From a baseball standpoint Spalding’s most significant relationship was that with Adrian "Cap" Anson. They had started out with Rockford, came to Chicago in 1876, and worked to build up the White Stockings. Anson shared Spalding's views and enforced his values on the field. However, Anson and James Hart had differences dating back to the world tour, and when Hart took over the team the friction escalated until Anson was dismissed after the 1897 season. On the one hand, it was time for a change. On the other, Anson felt stabbed in the back by his old friend. Spalding tried to placate Anson with a testimonial said to be worth $50,000 (over $1 million today), but Anson was too proud to accept. In Anson's autobiography the envy is clear: They started out together; Spalding prospered, while all of Anson's investments turned sour.6
Spalding was married twice, first to Josie Keith in 1875; they had a son Keith. Josie died in 1899, and in 1901 Spalding married the widow Elizabeth Mayer Churchill. They had been clandestine lovers for some time and had a son (Spalding Brown Spalding, later changed to Albert Goodwill Jr.) out of wedlock. After marrying Elizabeth, Spalding acknowledged the paternity and also adopted her other son, Durand Churchill. He also took an interest in the career of his nephew Albert Spalding (1889-1953), a world-class violinist. Elizabeth was devoted to theosophy, and the Spaldings moved to Point Loma to be part of the community founded by Katherine Tingley. Spalding had been in the second echelon of Chicago society, but in the San Diego area he was a civic leader. This led to his campaign for the Senate in 1910. Although he was the popular choice, the insiders in the state legislature chose his opponent, John D. Works. Spalding died of a stroke on September 9, 1915, leaving an estate of $600,000 to his wife and three sons. Twenty-five years later, in 1939, he was named to the National Baseball Hall of Fame by the Old Timers Committee.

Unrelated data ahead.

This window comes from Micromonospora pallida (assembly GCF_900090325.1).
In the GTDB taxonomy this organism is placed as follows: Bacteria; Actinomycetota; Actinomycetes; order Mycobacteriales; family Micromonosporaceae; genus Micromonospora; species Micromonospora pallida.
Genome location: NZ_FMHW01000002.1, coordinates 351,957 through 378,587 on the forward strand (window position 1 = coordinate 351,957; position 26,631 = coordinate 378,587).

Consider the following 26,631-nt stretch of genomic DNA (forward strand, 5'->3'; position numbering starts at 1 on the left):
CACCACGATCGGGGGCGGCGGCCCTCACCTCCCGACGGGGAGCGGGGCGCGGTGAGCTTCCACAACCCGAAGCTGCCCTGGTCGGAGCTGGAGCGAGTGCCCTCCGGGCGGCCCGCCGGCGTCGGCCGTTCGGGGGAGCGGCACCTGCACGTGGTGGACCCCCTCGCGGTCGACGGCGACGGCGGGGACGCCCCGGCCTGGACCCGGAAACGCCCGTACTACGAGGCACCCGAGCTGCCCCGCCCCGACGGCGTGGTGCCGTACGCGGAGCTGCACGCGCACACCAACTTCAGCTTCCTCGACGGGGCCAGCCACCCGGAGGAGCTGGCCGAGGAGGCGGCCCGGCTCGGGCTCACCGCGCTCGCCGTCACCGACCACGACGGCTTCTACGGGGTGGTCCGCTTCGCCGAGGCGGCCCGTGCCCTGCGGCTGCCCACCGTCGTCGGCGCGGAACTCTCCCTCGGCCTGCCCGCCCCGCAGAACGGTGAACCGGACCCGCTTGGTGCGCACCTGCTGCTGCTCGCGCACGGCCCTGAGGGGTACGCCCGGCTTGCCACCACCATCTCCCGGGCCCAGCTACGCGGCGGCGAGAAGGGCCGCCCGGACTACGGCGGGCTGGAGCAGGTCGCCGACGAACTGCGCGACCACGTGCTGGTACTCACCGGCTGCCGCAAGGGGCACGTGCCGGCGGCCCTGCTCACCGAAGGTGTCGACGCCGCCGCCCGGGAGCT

In addition to the sources in the notes, the author also consulted:
Chicago Tribune, September 10, 1915: 1; September 15, 1915: 13.
Gold, Eddie, and Art Ahrens. The Golden Era Cubs, 1876-1940 (Chicago: Bonus Books, 1985).
Golenbock, Peter. Wrigleyville, a Magical History Tour of the Chicago Cubs (New York: St. Martin's, 1996).